Join gaming leaders online at GamesBeat Summit Next this upcoming November 9-10. Learn more about what comes next. 

SmartyCard has a smart way to get kids to learn via its reward-based quizzing approach. The company, which is showing off the service at DEMO today, runs a web site where kids can take quizzes to earn prizes that have been paid for by their parents.

It’s sort of like the carrot approach, getting kids to eat their veggies before enjoying dessert. The San Mateo, Calif.-based company sets up a bunch of multiple-choice quizzes — ranging in difficulty from easy to medium to hard. Each time kids score seven correct answers out of 10, they earn points. Those points can be used for prizes.

The prizes include all sorts of cool stuff, from iTunes music cards to video games. They’re paid for in advance by parents, who buy a certain amount of points-worth of prizes with real money. Quizzes can include such topics as “multiply,” “plants and animals,” “USA,” and economics.

A kid playing for an hour might earn 4,000 points, and prizes might be worth 25,000 points. Parents can look at the kids’ progress and see what they both learned and redeemed. Parents pay about $10 for 5,000 points. But the company is also preparing to launch currency cards at retail in the coming months, so kids can actually buy points with their own money. SmartyCard makes money in a kind of rewards arbitrage. It buys the rewards in bulk from various goods makers. Then it turns around and prices those rewards at a slight premium.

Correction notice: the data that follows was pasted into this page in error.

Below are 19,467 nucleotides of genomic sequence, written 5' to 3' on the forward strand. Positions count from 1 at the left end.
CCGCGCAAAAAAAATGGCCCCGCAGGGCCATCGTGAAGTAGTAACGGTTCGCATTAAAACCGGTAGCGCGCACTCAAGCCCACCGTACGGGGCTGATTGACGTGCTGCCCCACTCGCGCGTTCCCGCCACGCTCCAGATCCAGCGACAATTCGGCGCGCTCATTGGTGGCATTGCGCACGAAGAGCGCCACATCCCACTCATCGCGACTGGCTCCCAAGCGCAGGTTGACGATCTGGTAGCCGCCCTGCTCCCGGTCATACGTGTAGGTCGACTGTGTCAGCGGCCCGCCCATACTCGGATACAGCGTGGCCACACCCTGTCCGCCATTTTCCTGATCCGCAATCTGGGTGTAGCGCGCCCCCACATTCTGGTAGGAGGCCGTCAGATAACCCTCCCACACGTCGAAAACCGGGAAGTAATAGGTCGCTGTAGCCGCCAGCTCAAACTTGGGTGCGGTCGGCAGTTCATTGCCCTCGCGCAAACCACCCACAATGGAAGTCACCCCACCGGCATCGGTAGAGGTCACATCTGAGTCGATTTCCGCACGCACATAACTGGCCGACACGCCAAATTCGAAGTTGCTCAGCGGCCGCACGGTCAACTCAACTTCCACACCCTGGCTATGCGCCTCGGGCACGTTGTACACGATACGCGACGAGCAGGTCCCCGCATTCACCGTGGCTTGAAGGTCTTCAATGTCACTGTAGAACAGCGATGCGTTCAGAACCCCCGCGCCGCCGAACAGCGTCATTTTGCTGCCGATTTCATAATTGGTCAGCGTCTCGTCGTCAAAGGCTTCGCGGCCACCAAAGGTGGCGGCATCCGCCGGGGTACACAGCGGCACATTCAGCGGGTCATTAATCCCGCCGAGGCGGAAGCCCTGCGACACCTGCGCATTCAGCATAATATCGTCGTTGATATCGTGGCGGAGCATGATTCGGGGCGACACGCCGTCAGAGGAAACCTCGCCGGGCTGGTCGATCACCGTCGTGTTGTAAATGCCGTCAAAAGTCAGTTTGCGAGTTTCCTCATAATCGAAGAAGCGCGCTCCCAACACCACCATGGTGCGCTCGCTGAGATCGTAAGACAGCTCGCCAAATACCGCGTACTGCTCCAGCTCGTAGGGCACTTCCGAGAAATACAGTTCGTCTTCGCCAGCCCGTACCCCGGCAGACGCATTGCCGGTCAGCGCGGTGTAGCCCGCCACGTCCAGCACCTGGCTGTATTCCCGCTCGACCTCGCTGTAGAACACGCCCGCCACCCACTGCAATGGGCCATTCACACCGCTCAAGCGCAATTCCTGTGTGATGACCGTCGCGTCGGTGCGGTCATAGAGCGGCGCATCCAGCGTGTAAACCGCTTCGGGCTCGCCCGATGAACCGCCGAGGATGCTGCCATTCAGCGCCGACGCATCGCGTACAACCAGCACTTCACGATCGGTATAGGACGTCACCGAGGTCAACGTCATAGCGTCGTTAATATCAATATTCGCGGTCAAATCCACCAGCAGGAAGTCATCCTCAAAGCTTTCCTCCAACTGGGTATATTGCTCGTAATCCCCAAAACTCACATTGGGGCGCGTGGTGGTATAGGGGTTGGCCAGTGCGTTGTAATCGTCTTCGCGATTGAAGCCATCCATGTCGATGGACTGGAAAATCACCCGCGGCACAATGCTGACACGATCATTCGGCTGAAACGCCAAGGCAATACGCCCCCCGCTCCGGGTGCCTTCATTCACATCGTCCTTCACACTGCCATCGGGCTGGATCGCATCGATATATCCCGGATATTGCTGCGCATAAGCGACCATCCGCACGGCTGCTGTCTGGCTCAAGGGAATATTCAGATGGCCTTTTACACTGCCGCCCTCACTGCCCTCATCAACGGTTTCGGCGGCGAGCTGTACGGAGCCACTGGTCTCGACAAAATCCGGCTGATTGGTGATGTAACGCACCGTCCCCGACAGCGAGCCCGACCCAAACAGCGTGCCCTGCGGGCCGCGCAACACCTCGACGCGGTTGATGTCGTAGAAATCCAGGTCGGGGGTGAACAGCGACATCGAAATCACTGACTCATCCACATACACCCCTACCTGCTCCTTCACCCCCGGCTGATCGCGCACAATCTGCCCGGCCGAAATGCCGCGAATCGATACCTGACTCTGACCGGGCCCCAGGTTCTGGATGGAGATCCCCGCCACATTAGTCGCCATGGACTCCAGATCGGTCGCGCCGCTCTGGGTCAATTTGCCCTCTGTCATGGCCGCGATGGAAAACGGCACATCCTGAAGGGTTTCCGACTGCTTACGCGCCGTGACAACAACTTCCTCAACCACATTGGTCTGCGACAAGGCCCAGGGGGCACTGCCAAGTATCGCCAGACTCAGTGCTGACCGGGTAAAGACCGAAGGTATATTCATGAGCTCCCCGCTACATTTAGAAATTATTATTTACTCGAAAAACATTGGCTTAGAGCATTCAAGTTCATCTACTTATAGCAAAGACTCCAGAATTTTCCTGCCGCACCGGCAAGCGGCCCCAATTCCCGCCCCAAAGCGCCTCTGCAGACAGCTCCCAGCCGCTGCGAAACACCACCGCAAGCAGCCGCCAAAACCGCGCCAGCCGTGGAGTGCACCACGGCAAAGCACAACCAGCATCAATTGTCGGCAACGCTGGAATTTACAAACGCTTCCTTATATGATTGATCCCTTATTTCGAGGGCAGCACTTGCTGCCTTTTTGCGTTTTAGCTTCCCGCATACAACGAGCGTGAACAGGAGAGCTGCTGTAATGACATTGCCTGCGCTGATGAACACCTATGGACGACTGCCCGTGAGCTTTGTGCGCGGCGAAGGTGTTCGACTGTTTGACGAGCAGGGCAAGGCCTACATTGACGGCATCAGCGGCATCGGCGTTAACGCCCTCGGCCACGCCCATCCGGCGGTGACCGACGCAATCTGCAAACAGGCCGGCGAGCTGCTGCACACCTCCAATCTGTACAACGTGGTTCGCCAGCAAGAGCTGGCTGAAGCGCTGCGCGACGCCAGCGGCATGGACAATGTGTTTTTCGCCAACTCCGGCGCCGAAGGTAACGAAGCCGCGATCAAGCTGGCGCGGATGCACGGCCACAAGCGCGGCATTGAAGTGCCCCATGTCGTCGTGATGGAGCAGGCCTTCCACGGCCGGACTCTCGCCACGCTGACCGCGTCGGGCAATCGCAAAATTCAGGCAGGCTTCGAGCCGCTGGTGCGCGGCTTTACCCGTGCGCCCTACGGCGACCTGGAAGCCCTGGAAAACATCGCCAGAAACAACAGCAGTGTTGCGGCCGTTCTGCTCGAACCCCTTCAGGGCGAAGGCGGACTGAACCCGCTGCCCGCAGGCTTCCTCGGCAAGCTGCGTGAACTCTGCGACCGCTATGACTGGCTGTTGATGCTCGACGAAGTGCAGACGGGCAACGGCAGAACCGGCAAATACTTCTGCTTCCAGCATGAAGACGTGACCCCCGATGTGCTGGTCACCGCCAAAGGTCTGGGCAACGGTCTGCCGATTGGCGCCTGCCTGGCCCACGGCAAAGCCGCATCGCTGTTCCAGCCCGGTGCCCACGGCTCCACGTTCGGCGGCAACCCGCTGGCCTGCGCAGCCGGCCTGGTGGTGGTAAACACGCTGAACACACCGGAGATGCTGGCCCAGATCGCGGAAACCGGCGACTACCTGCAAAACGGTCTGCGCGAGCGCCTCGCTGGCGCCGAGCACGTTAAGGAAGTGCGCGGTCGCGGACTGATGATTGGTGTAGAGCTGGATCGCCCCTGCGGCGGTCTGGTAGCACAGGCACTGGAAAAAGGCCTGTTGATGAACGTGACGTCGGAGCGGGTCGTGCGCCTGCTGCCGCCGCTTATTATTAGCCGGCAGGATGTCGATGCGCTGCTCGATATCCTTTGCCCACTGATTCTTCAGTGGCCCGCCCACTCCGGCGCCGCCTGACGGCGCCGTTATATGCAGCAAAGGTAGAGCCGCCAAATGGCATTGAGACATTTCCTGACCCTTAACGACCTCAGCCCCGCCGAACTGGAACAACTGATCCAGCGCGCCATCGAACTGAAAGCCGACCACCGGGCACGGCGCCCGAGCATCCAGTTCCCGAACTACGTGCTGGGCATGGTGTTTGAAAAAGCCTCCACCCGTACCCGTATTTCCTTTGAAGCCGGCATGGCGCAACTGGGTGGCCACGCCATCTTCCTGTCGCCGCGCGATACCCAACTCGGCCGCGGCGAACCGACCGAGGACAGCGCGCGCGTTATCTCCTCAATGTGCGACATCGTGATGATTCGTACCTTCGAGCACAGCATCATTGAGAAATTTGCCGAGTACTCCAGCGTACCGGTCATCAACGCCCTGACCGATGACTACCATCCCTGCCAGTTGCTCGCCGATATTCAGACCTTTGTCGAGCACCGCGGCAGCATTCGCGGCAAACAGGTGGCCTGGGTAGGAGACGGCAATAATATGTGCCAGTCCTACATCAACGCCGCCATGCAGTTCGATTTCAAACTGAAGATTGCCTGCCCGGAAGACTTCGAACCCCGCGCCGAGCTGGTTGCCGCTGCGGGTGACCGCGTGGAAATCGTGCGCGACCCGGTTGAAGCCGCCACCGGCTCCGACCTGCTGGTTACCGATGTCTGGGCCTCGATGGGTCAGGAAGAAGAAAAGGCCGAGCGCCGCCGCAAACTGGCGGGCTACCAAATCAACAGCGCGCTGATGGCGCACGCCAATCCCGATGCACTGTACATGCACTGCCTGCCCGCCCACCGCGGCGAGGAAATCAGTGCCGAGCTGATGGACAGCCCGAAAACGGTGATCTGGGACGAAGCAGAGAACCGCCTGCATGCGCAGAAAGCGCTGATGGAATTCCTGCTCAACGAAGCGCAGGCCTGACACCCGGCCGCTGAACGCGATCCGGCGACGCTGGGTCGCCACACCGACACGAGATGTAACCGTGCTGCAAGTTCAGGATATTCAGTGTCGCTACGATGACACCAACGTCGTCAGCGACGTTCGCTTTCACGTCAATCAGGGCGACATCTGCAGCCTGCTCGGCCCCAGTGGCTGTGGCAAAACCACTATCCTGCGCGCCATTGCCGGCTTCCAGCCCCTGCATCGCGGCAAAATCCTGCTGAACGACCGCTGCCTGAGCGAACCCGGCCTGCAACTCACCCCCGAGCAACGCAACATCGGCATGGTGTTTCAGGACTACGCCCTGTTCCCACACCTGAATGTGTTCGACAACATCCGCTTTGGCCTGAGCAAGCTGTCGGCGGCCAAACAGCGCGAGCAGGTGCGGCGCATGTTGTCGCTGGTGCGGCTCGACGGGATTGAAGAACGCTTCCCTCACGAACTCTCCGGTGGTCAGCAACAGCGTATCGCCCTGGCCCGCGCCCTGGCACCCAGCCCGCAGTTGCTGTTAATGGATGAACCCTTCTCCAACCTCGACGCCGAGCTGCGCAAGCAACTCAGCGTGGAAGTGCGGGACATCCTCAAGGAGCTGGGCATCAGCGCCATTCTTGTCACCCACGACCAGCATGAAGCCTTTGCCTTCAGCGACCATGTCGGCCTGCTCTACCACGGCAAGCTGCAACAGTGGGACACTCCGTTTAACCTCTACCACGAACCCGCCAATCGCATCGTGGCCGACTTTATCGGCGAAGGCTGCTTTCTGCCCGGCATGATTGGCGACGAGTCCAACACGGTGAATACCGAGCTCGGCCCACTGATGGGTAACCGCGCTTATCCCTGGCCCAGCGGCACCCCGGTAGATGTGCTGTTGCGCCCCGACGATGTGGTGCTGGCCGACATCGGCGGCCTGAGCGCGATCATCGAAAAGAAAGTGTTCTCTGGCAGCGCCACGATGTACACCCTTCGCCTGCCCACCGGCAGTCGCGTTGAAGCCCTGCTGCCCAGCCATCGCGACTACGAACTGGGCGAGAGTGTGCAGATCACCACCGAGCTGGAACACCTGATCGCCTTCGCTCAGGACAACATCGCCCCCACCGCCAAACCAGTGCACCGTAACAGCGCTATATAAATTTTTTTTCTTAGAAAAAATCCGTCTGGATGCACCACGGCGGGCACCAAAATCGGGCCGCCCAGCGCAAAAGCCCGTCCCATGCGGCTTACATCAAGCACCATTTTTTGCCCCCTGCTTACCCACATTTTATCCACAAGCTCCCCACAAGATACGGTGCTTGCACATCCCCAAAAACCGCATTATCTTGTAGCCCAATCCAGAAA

Three top investment pros open up about what it takes to get your video game funded.

Watch On Demand

The kids play with cartoon-style characters, aimed at kids in grades three to six. The company has 50 employees and is funded by Hearst Corp., Oak Ventures and Founders Fund. Its chief executive is Rob Hutter, former partner at Revolution Ventures. The company was founded in 2008. An indirect rival is HandiPoints and another is uBoost.


GamesBeat's creed when covering the game industry is "where passion meets business." What does this mean? We want to tell you how the news matters to you -- not just as a decision-maker at a game studio, but also as a fan of games. Whether you read our articles, listen to our podcasts, or watch our videos, GamesBeat will help you learn about the industry and enjoy engaging with it. How will you do that? Membership includes access to:
  • Newsletters, such as DeanBeat
  • The wonderful, educational, and fun speakers at our events
  • Networking opportunities
  • Special members-only interviews, chats, and "open office" events with GamesBeat staff
  • Chatting with community members, GamesBeat staff, and other guests in our Discord
  • And maybe even a fun prize or two
  • Introductions to like-minded parties
Become a member